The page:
First, here’s a download of the Artisan Press Release, it speaks about the objects made for the show, all for sale in the gallery. House Geisters (spirit guards for the house), Hanging Guardians (above) and a Rain Chain. Kirsten Fitzpatrick’s premise for the show is reproduced below:

The fascinating and forgotten history of tinsmithing in Queensland, inspired Barbara Heath, a Brisbane-based jeweller and artist, to create a new collection of work.
Tin was once as common in our everyday lives as plastic is today. It was just as revolutionary as well, as tin coated steel replaced heavy cast iron cooking utensils with modern lightweight ones and by the end of the 19th century virtually every household utensil was tin.
Early Queensland tinsmiths used tinplate, wire, solder and a few simple tools to produce utilitarian items such as downspouts, kettles and canisters. Initially they followed the pioneers to supply the needs of the miners, farmers and settlers as they journeyed to ever more remote areas.
By the mid 19th century the growing building trade saw an increase in the number of tinsmiths as well as in the scope of their products. They diversified into fittings, roof guttering, spouting and ridge capping. This work was frequently both ornamental and practical and it contributed to the distinctive character of the local architecture.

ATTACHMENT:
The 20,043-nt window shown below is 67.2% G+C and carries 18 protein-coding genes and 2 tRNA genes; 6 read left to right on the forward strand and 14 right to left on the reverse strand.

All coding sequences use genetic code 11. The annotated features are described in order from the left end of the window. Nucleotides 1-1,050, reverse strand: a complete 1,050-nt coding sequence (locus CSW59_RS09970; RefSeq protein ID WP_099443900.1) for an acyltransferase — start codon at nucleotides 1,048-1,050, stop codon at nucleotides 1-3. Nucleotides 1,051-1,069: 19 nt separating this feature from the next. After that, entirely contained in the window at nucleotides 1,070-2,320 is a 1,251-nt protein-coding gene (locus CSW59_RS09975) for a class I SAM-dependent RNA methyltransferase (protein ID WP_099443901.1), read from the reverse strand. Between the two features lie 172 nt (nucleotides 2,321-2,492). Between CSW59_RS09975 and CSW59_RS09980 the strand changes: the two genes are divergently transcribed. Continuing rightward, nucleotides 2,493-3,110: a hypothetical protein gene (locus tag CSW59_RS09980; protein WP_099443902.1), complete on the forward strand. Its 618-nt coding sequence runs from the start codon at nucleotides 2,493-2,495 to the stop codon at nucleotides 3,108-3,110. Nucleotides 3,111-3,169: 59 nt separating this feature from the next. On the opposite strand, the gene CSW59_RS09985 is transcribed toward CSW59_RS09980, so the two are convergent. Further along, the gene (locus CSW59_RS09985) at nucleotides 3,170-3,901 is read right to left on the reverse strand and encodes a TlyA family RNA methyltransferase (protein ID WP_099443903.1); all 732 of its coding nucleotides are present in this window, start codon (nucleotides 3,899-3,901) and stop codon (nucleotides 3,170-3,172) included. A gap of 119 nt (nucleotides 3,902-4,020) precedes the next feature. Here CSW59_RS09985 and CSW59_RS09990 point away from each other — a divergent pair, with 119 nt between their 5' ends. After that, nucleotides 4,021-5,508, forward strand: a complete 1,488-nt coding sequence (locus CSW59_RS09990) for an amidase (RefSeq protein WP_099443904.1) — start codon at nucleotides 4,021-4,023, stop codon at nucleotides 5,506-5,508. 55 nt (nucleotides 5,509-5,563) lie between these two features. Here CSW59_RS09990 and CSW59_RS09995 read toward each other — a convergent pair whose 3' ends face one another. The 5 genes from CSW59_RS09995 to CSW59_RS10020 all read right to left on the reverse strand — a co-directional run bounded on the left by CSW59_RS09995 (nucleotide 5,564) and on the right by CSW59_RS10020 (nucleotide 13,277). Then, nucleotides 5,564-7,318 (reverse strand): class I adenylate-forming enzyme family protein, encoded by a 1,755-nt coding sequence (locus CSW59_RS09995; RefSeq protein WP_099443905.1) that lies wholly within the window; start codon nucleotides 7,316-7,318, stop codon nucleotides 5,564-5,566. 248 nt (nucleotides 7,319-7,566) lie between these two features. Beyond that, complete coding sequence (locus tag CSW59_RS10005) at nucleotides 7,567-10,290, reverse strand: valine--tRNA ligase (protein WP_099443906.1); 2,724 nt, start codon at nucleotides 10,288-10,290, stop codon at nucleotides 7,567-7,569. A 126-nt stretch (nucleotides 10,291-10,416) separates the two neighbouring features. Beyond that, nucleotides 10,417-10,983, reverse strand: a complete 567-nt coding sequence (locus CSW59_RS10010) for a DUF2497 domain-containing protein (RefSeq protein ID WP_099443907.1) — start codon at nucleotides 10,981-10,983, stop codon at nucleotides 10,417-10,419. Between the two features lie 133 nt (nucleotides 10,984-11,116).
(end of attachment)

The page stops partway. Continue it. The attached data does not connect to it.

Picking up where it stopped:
The craft of tinsmithing has now mostly disappeared. Displaced from their traditional profession by new machines and technologies, tinsmiths turned their skills to the plumbing and roofing trades and their earlier work, once so common, is now hard to find. By the late 1880s even the evocative name of the trade began to fade as tin plate gave way to galvanised iron.
This exhibition includes a collection of old tinwares from several private collections and a selection of the patterns of Graeme Gillespie, one of Brisbanes last working tinsmiths, alongside Barbara Heaths new objects. Some of these such as the candlesticks, rediscover the simple skills of tinsmithing; of bending, folding and tinning. Others, in the spirit of the whimsical tinsmithing that generated charming items such as acroteria  architectural ornament for the corners of roof guttering  are intended to delight the eye and adorn the home.
These include Hausgeisters and Hanging Crowns, imaginative protective objects for the home or garden. Both are recurring forms in Barbaras exhibition work, but they have taken a new direction in this incarnation as a result of her research into the tinsmithing trade. This exhibition also features new Japanese-inspired rain chains, downpipe substitutes that convert roof run-off into a water feature.
Tinsmith: An Ordinary Romance merges the boundaries of art, craft, design and trade. Barbara delves into local history and takes the techniques and mystique of a lost craft and interprets it into contemporary form.
This project has received financial assistance from the Queensland Government through Arts Queensland.